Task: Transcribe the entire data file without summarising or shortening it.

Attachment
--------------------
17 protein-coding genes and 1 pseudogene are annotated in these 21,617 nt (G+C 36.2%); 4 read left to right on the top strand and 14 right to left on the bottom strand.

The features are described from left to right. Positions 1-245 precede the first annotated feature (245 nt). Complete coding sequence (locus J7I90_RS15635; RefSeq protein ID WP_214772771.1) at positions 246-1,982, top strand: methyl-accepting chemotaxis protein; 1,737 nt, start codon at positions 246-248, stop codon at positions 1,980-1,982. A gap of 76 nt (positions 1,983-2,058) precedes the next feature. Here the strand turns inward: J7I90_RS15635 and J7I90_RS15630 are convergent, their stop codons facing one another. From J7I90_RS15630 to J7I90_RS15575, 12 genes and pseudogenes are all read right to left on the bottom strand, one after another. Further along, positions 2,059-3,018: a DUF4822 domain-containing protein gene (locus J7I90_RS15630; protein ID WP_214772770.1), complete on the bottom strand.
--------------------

17 protein-coding genes and 1 pseudogene are annotated in these 21,617 nt (G+C 36.2%); 4 read left to right on the top strand and 14 right to left on the bottom strand.

The features are described from left to right. Positions 1-245 precede the first annotated feature (245 nt). Complete coding sequence (locus J7I90_RS15635; RefSeq protein ID WP_214772771.1) at positions 246-1,982, top strand: methyl-accepting chemotaxis protein; 1,737 nt, start codon at positions 246-248, stop codon at positions 1,980-1,982. A gap of 76 nt (positions 1,983-2,058) precedes the next feature. Here the strand turns inward: J7I90_RS15635 and J7I90_RS15630 are convergent, their stop codons facing one another. From J7I90_RS15630 to J7I90_RS15575, 12 genes and pseudogenes are all read right to left on the bottom strand, one after another. Further along, positions 2,059-3,018: a DUF4822 domain-containing protein gene (locus J7I90_RS15630; protein ID WP_214772770.1), complete on the bottom strand.